The first acts of Richmond’s city government involved building codes and a demand that the performing arts center management pay its taxes.
On July 3, 1782, the Common Hall, as it was called, declared that all houses on Main Street “shall be of the pitch of 10 feet in the lower story” and should stand 8 feet from the street. No shed could face Main Street at right angles, except those for which there were already contracts. It also was ordered that Mr. Ryan, manager of the theater in the city, render an account of the number of plays performed in Richmond since the last settlement and pay the tax due, pending suspension of operations.
Richmond ratified its city charter on May 6, 1782, and on July 2, the first municipal election among white men of property put forth 12 representatives to serve as the “Body Corporate.” No ordinary-keeper — that is, an inn or tavern owner — could serve on the Common Hall.
The new council met at the Henrico County Courthouse near 22nd and East Main streets. The first of three courthouses rose there in 1751. James Cocke sold the land to Henrico with the stipulation that should the courthouse be moved elsewhere “then the said lot shall revert and be the property of James Cocke and his heirs forever.” That matter wasn’t resolved until 1992 with an auction that divvied the proceeds among Cocke’s descendants.
The 1782 tax census reveal the holdings and ages of Richmond’s first administrators, most of whom owned enslaved African-Americans, the number of whom was dutifully recorded along with livestock and wagons or carriages (referenced as “wheels”).
1. Pottery manufacturer owner Isaac Younghusband, 55, (two slaves)
2. Merchant William Hay, 33, (eight slaves, one cow)
3. Merchant James Hunter, 35, (no property recorded)
4. Robert Mitchell, 35, (seven slaves, three cows, five horses, one mare, four wheels)
(Photo courtesy: Cook Collection, The Valentine)
5. Physician William Foushee, 31, (six slaves, two cattle, three horses, six wheels)
6. Mill owner, merchant and developer Richard Adams, 56, (18 slaves, eight cows, three horses, and six wheels)
7. James Buchanan, 45, merchant and older brother of renowned Episcopal minister John Buchanan, (no property recorded)
8. Chairmaker Samuel Scherer, 25, (four slaves, three cows, one horse)
9. Merchant and future mayor (1790) Robert Boyd, 30, (eight slaves, one cows, one horse)
10. Jacquelin Ambler, 40, Virginia treasurer, (nine slaves); Ambler also was called the “The Aristides of Virginia,” who, after catching an embezzling clerk, repaid the treasury from his own pocket
11. Attorney John Beckley, 25, (six slaves); Beckley was a child-indentured servant who bought a Richmond lot just four days prior to the election to qualify as a freeholder eligible for office. He would become the city’s second mayor, and was a radical anti-Federalist instrumental in blowing the whistle on Alexander Hamilton’s dalliance with Philadelphian Maria Reynolds. To ensure secrecy, Hamilton paid her husband, James, hush money.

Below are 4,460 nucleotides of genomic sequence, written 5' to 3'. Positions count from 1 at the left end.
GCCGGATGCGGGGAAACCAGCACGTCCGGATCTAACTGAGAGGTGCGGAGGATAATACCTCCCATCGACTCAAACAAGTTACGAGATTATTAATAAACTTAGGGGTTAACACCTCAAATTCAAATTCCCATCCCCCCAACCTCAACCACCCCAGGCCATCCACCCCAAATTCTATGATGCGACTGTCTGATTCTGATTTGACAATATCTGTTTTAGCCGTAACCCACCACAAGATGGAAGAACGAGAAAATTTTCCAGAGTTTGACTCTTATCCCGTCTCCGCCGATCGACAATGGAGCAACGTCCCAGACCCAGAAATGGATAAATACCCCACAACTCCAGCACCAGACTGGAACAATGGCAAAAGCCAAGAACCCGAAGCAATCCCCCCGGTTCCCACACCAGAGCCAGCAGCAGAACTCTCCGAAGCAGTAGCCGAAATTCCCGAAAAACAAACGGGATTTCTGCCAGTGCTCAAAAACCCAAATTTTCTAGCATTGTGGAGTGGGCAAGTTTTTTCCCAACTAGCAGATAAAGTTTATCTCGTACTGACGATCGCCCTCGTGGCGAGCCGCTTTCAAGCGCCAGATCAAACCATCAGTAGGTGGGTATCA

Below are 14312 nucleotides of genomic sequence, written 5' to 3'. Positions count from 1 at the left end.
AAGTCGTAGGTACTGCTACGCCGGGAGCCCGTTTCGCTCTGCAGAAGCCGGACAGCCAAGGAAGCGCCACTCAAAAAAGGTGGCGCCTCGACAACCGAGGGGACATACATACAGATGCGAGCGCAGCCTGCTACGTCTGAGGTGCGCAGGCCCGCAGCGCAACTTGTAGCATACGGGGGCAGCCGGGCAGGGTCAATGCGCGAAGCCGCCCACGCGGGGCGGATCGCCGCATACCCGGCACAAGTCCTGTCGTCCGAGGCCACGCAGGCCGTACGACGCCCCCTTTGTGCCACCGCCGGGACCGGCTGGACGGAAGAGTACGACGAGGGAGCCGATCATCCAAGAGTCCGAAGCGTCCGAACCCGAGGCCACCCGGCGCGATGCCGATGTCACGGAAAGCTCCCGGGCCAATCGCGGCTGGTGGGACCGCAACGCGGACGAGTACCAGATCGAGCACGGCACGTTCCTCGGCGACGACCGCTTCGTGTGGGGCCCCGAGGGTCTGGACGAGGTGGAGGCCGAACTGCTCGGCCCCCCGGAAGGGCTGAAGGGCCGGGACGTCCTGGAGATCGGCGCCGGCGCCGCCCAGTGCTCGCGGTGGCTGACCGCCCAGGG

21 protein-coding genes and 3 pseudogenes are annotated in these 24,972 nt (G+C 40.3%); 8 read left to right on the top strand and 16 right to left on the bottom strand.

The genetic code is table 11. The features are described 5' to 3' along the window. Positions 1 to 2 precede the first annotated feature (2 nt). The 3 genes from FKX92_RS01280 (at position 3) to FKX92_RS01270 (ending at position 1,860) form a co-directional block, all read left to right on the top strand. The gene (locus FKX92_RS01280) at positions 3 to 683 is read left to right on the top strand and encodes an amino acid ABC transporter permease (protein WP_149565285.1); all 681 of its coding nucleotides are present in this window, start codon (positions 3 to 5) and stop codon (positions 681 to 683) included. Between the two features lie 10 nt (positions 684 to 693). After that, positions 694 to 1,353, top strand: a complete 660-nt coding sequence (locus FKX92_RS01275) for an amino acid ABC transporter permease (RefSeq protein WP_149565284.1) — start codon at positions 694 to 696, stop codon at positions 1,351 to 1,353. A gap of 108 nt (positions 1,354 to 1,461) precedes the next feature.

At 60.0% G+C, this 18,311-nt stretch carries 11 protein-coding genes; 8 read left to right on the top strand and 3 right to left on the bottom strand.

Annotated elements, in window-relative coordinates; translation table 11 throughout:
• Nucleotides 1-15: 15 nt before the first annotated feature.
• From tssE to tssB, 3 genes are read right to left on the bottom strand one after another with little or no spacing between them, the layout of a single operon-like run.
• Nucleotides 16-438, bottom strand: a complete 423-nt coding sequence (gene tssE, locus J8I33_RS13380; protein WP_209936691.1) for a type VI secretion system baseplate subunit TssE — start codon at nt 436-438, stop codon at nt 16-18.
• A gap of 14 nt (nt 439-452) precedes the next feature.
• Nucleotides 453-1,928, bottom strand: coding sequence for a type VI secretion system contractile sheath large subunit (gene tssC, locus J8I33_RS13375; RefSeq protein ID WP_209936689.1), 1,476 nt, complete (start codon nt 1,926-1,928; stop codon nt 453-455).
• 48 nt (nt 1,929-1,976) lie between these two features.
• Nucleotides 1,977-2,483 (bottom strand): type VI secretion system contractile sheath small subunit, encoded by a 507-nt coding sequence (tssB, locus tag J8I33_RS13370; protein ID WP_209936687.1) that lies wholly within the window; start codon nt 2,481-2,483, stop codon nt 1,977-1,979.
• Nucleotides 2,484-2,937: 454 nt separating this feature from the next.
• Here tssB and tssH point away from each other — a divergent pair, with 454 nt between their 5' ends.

12. Scots-born, Revolutionary War veteran and merchant John McKeand, 40, (10 slaves, 4 cows, 2 horses)
These men on July 3, 1782, voted Foushee as the city’s first mayor. That Foushee’s peers held him in some regard was evidenced by how he held every other public and private post in city and state civic life that John Marshall did not. A native Virginia descendant of French Huguenots, Foushee studied at, but did not take a degree from, the University of Edinburgh before service as a medical practitioner for the Continental Army in the Revolutionary War. He assisted in a charm offensive to encourage the switching of sides by captured British officers. Not everyone agreed with the cozy treatment of the enemy. In 1779, while Foushee showed Lt. Thomas Asbury around town, a street tough assaulted the doctor, attempting to jab out one of Foushee’s eyes with a thumbnail, grown long and hardened with wax. Anburey subdued the man while Foushee the physician pushed his own dangling eye back into its socket.
Foushee recovered his eye, solicitous character and all else to become a powerful Jefferson ally.
Richmond’s first administrators divided the city into wards and conducted a census of inhabitants and taxable property. A hustings (criminal) court first gaveled into session on Monday, July 15, 1782. No building yet existed for the Common Hall to consistently meet, and neither did a city jail, so a rent arrangement was made with Henrico County to use its courthouse and lock-up.
The Common Council was to run a city that by 1790 counted a population of 1,062 people — 563 whites, 448 enslaved people, and 50 free blacks. All the Richmond's of 1790 would today almost fill The Byrd Theatre.
One of the city’s first proposed massive public works projects was the construction of a stone bridge over the wide and flood-prone Shockoe Creek. The city’s budget wouldn’t cover the cost, though, and in November 1782, the Common Hall petitioned the House of Delegates for assistance. If funding wasn’t forthcoming, the administrators wrote, then the city requested permission to hold a lottery. Delegates granted neither. A make-do wooden bridge spanned the creek, which continued to stymie the city’s expansion and improvement. Eventually, Richmond turned the creek into a culverted drainage ditch.